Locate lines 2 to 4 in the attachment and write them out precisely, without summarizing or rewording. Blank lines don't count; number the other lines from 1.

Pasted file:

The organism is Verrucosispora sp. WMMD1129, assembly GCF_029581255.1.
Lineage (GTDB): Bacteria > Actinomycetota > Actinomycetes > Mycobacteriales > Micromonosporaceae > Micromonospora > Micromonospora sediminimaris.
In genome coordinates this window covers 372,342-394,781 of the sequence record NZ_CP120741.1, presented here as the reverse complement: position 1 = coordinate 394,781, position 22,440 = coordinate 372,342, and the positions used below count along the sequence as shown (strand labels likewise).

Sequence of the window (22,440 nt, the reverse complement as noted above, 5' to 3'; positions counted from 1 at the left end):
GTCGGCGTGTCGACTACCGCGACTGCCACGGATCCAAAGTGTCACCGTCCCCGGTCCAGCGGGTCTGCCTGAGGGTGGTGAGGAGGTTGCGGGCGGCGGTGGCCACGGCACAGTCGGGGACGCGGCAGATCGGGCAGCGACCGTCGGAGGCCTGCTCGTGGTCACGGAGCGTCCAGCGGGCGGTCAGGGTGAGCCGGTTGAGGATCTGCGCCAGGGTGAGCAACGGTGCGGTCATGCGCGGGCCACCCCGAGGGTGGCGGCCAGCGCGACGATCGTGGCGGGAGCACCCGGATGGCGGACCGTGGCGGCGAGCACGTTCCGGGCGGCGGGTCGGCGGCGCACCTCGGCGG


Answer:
Lineage (GTDB): Bacteria > Actinomycetota > Actinomycetes > Mycobacteriales > Micromonosporaceae > Micromonospora > Micromonospora sediminimaris.
In genome coordinates this window covers 372,342-394,781 of the sequence record NZ_CP120741.1, presented here as the reverse complement: position 1 = coordinate 394,781, position 22,440 = coordinate 372,342, and the positions used below count along the sequence as shown (strand labels likewise).

Sequence of the window (22,440 nt, the reverse complement as noted above, 5' to 3'; positions counted from 1 at the left end):